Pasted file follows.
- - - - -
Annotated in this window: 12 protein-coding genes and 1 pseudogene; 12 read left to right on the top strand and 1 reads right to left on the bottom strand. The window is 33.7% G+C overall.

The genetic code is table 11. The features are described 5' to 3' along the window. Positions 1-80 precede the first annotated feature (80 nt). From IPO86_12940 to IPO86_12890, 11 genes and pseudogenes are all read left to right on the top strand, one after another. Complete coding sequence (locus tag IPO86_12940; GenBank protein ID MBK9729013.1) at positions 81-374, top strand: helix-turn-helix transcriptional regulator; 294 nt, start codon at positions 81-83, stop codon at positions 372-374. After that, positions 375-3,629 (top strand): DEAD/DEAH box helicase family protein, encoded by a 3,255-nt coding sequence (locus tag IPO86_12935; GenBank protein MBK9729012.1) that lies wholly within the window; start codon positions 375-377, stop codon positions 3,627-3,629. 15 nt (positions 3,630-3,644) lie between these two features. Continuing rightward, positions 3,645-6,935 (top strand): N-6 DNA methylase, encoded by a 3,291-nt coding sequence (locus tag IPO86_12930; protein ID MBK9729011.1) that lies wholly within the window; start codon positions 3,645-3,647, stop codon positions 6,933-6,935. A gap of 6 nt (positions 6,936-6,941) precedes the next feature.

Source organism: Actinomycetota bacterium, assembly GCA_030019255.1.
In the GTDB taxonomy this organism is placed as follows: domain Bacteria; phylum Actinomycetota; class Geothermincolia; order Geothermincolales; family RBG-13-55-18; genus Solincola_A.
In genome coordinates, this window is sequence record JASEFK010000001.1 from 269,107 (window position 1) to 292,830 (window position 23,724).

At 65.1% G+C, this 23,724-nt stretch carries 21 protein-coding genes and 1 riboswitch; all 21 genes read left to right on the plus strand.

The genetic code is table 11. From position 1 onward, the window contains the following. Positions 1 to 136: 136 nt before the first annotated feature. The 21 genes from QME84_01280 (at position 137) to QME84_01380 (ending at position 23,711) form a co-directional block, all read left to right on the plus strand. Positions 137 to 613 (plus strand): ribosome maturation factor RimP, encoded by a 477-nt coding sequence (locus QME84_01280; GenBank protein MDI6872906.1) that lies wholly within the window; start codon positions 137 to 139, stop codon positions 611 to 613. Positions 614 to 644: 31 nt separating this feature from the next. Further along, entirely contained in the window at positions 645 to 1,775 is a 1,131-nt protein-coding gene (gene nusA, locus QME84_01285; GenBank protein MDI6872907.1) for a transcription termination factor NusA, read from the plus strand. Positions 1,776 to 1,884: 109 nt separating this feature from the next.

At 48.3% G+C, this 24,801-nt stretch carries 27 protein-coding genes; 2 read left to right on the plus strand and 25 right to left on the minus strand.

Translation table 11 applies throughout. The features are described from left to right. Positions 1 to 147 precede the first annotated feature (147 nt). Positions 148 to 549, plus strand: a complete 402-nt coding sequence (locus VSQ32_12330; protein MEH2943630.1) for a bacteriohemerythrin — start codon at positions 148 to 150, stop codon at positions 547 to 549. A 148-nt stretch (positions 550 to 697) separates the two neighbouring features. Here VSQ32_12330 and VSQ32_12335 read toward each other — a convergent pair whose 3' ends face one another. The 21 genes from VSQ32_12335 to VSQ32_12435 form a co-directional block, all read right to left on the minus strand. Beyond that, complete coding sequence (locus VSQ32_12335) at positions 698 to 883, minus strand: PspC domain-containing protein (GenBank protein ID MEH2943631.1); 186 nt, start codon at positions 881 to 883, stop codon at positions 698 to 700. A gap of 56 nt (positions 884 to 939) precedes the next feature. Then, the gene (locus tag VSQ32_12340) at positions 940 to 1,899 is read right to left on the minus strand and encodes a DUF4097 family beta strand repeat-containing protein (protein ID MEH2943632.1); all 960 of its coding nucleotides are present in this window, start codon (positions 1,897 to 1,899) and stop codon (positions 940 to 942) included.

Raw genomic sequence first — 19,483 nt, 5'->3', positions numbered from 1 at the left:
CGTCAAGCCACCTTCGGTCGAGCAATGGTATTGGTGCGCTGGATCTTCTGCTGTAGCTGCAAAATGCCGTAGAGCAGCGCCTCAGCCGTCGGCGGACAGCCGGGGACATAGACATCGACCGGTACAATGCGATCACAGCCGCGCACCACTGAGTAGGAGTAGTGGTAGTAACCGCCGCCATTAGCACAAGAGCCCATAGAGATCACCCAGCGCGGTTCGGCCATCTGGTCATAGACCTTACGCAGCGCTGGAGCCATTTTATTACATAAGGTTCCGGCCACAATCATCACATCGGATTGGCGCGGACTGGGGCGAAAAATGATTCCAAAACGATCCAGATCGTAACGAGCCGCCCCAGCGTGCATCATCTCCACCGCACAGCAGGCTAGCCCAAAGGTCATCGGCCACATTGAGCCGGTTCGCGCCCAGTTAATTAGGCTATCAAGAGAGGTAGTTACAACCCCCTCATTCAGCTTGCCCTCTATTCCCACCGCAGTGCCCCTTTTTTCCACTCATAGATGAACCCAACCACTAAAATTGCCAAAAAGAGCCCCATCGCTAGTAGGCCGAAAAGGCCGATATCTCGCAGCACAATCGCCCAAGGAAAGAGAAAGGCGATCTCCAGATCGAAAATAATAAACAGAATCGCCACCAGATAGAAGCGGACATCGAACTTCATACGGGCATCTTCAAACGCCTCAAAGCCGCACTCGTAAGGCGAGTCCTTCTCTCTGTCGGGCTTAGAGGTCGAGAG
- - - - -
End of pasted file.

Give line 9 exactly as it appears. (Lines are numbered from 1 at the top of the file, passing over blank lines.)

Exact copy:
Translation table 11 applies throughout. The features are described from left to right. Positions 1 to 147 precede the first annotated feature (147 nt). Positions 148 to 549, plus strand: a complete 402-nt coding sequence (locus VSQ32_12330; protein MEH2943630.1) for a bacteriohemerythrin — start codon at positions 148 to 150, stop codon at positions 547 to 549. A 148-nt stretch (positions 550 to 697) separates the two neighbouring features. Here VSQ32_12330 and VSQ32_12335 read toward each other — a convergent pair whose 3' ends face one another. The 21 genes from VSQ32_12335 to VSQ32_12435 form a co-directional block, all read right to left on the minus strand. Beyond that, complete coding sequence (locus VSQ32_12335) at positions 698 to 883, minus strand: PspC domain-containing protein (GenBank protein ID MEH2943631.1); 186 nt, start codon at positions 881 to 883, stop codon at positions 698 to 700. A gap of 56 nt (positions 884 to 939) precedes the next feature. Then, the gene (locus tag VSQ32_12340) at positions 940 to 1,899 is read right to left on the minus strand and encodes a DUF4097 family beta strand repeat-containing protein (protein ID MEH2943632.1); all 960 of its coding nucleotides are present in this window, start codon (positions 1,897 to 1,899) and stop codon (positions 940 to 942) included.